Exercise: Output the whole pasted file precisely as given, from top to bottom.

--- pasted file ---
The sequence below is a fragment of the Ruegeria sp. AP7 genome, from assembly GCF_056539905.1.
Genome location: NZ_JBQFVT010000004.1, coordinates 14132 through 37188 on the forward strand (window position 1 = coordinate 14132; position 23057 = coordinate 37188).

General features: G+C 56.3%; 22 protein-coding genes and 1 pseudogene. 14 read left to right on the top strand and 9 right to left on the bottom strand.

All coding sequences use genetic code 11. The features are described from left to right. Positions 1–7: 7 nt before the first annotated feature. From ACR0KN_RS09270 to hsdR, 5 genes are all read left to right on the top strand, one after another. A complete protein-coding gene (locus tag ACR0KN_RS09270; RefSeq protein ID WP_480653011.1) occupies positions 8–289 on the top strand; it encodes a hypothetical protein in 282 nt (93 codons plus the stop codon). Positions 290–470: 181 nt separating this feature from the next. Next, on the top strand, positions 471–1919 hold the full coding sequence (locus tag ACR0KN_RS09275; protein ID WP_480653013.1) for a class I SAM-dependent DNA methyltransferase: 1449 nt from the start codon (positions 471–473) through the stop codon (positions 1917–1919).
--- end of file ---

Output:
The sequence below is a fragment of the Ruegeria sp. AP7 genome, from assembly GCF_056539905.1.
Genome location: NZ_JBQFVT010000004.1, coordinates 14132 through 37188 on the forward strand (window position 1 = coordinate 14132; position 23057 = coordinate 37188).

General features: G+C 56.3%; 22 protein-coding genes and 1 pseudogene. 14 read left to right on the top strand and 9 right to left on the bottom strand.

All coding sequences use genetic code 11. The features are described from left to right. Positions 1–7: 7 nt before the first annotated feature. From ACR0KN_RS09270 to hsdR, 5 genes are all read left to right on the top strand, one after another. A complete protein-coding gene (locus tag ACR0KN_RS09270; RefSeq protein ID WP_480653011.1) occupies positions 8–289 on the top strand; it encodes a hypothetical protein in 282 nt (93 codons plus the stop codon). Positions 290–470: 181 nt separating this feature from the next. Next, on the top strand, positions 471–1919 hold the full coding sequence (locus tag ACR0KN_RS09275; protein ID WP_480653013.1) for a class I SAM-dependent DNA methyltransferase: 1449 nt from the start codon (positions 471–473) through the stop codon (positions 1917–1919).